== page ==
The eurozone is expected to hit slightly above zero growth in the second quarter, but economists expect the bloc’s economy to deteriorate steadily over the next year as recession risks loom.
Eurostat’s first estimate of second-quarter gross domestic product, released on Friday, is expected to show an expansion of 0.1% from the previous quarter, according to a Reuters poll. It marks a sharp deterioration from growth of 0.6% in the previous three months and would be the weakest performance since a spike in coronavirus infections and restrictions dragged the bloc into a short recession at the start. of 2021.
Russia’s invasion of Ukraine in February has driven up energy and food prices, eroding consumers’ purchasing power while threatening to trigger an energy crisis that will leave manufacturers and households struggling. runs out of gas over the coming winter. Political instability in Italy ahead of the September elections adds to concerns about the bloc’s prospects.
“It’s like watching a car crash in the making, a slow-burning crisis,” said Katharina Utermöhl, senior European economist at German insurer Allianz. “Unlike the pandemic, there is unlikely to be a marked rebound next year.”
A positive point is tourism and hospitality. The eurozone economy is expected to be boosted by more people taking advantage of the reduced coronavirus restrictions to go on vacation or eat out this summer, as they spend some of the extra money they have saved during the pandemic.
But this boost will likely be snuffed out by growing household concerns about the rising cost of living. Most eurozone consumers are feeling the pinch because their wages have not kept pace with inflation, now at a record high of 8.6%, which has made them worse.
“We expect only a slight boost to growth in tourism, travel and accommodation this summer as the squeeze on real incomes gathers pace, dampening consumer discretionary spending,” said Veronika Roharova, Head of Economics for Developed Europe at Credit Suisse.
Russian energy group Gazprom said this week that flows through its main Nord Stream 1 gas pipeline to Germany have been halved to around a fifth of normal levels since Wednesday due to maintenance, heightening fears that Moscow is arming Europe’s energy supply. Gas prices in Europe jumped 30% in the first two days of this week. They have increased ninefold over the past year.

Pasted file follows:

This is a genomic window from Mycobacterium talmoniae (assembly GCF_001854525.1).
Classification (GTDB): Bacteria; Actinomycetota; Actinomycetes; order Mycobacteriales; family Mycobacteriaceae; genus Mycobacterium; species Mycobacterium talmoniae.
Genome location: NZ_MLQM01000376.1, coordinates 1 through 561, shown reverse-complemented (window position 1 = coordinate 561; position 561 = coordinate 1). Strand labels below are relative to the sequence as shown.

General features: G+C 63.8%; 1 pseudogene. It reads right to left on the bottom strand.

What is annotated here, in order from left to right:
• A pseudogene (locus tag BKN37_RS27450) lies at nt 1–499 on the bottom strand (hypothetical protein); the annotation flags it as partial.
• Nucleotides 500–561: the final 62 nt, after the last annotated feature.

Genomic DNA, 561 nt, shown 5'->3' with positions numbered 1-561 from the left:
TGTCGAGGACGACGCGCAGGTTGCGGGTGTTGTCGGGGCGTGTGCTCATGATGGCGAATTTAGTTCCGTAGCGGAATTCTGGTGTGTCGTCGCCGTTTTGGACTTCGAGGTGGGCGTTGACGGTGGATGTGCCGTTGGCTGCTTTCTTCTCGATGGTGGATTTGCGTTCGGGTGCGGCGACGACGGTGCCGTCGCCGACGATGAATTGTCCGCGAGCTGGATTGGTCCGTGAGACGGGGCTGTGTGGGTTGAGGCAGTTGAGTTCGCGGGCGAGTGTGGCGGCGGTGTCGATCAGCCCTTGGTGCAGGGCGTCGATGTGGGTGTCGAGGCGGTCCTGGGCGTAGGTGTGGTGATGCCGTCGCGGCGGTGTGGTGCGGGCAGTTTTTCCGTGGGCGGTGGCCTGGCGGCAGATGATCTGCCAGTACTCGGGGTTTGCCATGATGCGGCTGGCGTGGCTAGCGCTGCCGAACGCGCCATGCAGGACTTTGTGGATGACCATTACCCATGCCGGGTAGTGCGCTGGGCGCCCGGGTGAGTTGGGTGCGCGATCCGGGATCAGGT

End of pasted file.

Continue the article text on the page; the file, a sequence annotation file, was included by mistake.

A prolonged reduction in Russian gas flows to Europe could prevent the region from sufficiently filling its storage facilities ahead of this winter’s heating season, forcing supplies to be rationed for large industrial users.
A complete stoppage of flows “could force energy rationing, affecting key industrial sectors, and sharply reduce growth in the euro area in 2022 and 2023”, the IMF warned on Tuesday as it cut its growth forecasts. German next year by 1.9 percentage points to 0.8%, the largest deterioration of any country. Continuing, the fund expects the euro zone to grow by 2.6% this year and 1.2% next year.
The EU has set a target for most countries to reduce their gas consumption by 15%. The German government this week urged households and businesses to save even more and Berlin plans to let energy companies pass on 90% of their higher costs to customers. “We are in a serious situation,” said Robert Habeck, German Economy Minister. “It is time for everyone to understand this.
Government measures to reduce fuel, electricity and public transport prices have probably contained inflation. But consumer prices are still expected to have hit a new eurozone record of 8.7% in July according to Eurostat figures released on Friday.
Higher prices were blamed for a series of dismal economic data. These include the first drop in business activity in the euro zone for 17 months, as indicated by the latest S&P Global survey of purchasing managers, and the drop in German business confidence. to a two-year low, as measured by the Ifo think tank’s monthly survey.
Meanwhile, consumer confidence fell to a record low this month, according to the European Commission’s monthly survey.
Banks are also reducing the supply of loans to households and businesses in the euro zone – a trend that is expected to accelerate after the European Central Bank raised interest rates for the first time in more than a decade last year. last week.
The deteriorating outlook has already prompted investors to bet that the ECB will stop raising rates much sooner than they expected just a few months ago.
The yield on German 10-year bonds – a benchmark for eurozone interest rates – fell below 1% on Tuesday for the first time since May after falling from an eight-year high of 1.77 % of last month.
“The window of opportunity for the ECB to continue raising rates is closing as the economy weakens,” said Spyros Andreopoulos, senior European economist at French bank BNP Paribas.
The nightmare scenario for the ECB and governments would be stagflation, with an interruption in Russian gas supplies driving the eurozone into recession while the energy crisis and a weaker euro continue to push prices higher.
On Wednesday, Goldman Sachs lowered its forecast for the region, saying a technical recession of two consecutive quarters of negative growth this year was now more likely than not, even if Russia had not completely cut the economy. energy supply. A more pronounced slowdown was likely “in the event of an even more severe disruption in gas flows, a new period of sovereign stress or a US recession”.
Credit Suisse’s Roharova predicted eurozone GDP would fall between 1 and 2% next year if Russian gas was cut, while inflation would remain well above the ECB’s 2% target for at least a year. “It is possible that inflation will remain high or only gradually decline even if growth weakens,” she said.